26 October 2001



Living so close to the city has its good and bad points. The girls love it and I enjoy the convenience of shops and schools so close at hand, but it does have its drawbacks for farming. For us, one is getting the dairy cows across what used to be small country roads and now are main commuter routes into Belfast.

Extended grazing means an extended area to be covered and so we have no choice but to cross roads to get to the fields. Even though we wait until after nine oclock we still snarl up the traffic on its way to the main civil service buildings. Today I counted 40 cars banked up, even with us only letting the cows across in batches. The worry is always when the queue snakes around blind corners, because the cars fly down our wee road and accidents are quite common. So far we have not been the cause of any, but it is always a relief to close the gate on the cows when they are all safely across.

Now the Open Farm is closed for the season we have put up the table tennis table in our tearoom area. Johnston is always really keen to get it ready straight away, partly because he loves playing table tennis, but I also think there is an element of celebration that he has got rid of the visitors!

His brother Tim is also a keen player and the fraternal tournaments still have all the knife-edge tension as when they first got the table – over 30 years ago now. However, no one is keener than Tims ten-year-old son, Patrick.

As the only male of his generation (eight older sisters and cousins) he finds it hard to find a willing partner and has resorted to phoning Johnston on his mobile in the middle of the afternoon to ask if hes free for an hour to play! His best bet is Jennys boyfriend Aaron and he seems to have a built-in radar to detect when Aaron is visiting. He really is a very polite young boy and doesnt like to be pushy, so has taken to wandering past our living room window carrying his table tennis bat and waving in at the courting couple. Jenny counted him walking past 10 times last Sunday before Aaron took the hint and asked him for a game.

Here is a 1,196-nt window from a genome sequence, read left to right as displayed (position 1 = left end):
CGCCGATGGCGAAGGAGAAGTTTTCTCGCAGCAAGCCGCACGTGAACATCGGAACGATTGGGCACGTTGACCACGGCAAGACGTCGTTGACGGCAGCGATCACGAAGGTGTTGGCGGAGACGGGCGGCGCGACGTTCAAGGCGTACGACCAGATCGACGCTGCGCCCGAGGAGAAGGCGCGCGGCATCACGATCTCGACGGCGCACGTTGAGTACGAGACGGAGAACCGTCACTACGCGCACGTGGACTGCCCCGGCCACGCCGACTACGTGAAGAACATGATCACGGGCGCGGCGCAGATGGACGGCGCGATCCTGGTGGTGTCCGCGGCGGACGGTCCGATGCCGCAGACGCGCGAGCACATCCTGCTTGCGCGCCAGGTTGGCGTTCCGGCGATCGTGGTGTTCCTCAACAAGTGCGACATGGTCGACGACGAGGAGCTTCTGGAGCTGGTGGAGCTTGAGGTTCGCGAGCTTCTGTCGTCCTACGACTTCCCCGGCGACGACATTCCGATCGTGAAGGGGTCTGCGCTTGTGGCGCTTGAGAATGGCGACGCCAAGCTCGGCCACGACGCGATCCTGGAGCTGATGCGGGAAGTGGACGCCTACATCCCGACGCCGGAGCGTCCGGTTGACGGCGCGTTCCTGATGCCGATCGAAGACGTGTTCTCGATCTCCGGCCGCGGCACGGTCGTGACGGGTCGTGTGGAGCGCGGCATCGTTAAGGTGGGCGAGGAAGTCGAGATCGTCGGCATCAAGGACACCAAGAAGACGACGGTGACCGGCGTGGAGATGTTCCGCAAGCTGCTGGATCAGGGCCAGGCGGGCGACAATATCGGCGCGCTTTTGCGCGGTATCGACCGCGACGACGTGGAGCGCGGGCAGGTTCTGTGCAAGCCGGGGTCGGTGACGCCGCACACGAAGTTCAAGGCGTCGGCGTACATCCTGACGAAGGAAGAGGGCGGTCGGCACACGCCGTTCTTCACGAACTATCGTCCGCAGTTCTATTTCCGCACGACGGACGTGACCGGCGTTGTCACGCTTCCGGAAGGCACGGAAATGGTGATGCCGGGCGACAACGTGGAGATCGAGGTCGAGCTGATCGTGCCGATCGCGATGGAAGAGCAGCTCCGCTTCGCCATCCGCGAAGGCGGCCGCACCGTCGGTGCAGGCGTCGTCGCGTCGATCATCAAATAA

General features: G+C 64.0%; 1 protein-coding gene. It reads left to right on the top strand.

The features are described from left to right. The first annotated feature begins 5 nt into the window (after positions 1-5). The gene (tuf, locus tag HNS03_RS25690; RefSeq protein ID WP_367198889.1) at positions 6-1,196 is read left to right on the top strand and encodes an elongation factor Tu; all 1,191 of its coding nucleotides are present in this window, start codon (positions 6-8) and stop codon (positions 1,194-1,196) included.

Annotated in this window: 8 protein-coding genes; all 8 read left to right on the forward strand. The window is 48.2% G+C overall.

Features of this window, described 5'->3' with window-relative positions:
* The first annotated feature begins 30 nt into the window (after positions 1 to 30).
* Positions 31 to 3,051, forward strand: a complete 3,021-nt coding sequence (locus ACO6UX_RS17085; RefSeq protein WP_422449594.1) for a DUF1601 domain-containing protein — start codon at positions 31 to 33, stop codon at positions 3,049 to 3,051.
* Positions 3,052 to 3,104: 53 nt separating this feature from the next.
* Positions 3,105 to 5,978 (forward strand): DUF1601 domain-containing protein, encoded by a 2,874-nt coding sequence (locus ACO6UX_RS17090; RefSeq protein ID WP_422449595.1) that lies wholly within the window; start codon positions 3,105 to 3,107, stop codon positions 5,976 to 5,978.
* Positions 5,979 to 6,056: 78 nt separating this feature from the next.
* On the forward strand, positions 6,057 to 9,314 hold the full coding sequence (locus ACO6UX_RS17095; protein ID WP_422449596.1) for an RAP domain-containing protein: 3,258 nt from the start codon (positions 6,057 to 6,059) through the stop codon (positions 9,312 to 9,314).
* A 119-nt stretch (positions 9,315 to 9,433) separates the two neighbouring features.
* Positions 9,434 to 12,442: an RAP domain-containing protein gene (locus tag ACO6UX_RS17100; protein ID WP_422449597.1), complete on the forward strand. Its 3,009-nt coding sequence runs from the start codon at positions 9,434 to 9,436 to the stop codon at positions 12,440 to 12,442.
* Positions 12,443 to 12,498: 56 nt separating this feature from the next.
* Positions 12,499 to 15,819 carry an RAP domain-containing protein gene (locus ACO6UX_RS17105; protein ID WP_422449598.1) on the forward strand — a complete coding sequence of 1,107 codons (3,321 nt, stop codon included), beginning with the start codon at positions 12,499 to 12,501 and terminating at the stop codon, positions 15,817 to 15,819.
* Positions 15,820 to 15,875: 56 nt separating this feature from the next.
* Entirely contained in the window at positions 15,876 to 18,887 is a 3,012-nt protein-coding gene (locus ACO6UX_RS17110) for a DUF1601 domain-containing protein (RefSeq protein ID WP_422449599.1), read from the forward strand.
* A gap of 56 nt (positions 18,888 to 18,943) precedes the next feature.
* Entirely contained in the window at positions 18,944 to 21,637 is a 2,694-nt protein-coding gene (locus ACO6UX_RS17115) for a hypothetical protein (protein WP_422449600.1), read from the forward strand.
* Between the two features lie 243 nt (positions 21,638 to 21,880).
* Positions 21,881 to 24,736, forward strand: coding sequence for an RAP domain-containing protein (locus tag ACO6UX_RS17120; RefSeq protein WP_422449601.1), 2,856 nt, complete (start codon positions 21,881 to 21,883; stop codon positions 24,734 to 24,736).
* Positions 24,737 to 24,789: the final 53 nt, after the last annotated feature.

The closing of the Open Farm also means the slaughter of the two pigs we rear over the summer. As one of them took a nip at me the week before they went to the abattoir, I was quite happy to see them go and I really have no sense of the meat that lands on my kitchen table two weeks later having any connection with the piglets I hand reared.

Normally its just a question of bagging it and freezing it, but this year the butcher and I must have got our wires crossed because I was faced with cuts of meat that I barely recognised. I did say I wanted more with the crackling left on, but I got everything complete with fat and skin. This was delivered on a Saturday afternoon when we were expecting dinner guests that evening. By the time Nancy, my mother in law, arrived to help I was almost in tears. It seemed like I was never going to get through chopping and slicing the vast mountains of pink flesh that were dripping blood all over the floor. Nancy chopped, I bagged, Johnston carried it to the freezer, Amy made a pudding, Jenny washed the floor and Helen hoovered and by eight oclock we were ready for our guests. They all agreed that the pork in cider was delicious and were very understanding when I fell fast asleep at 10.30.

Its now three oclock, so I just have time for a cup of coffee before I go to do battle with the traffic on the Ballyhanwood Road. Weapons required are wellie boots, a large stick and sympathetic smile for the road rage sufferers.

Courting road rage: Judiths herd has a main road to cross.

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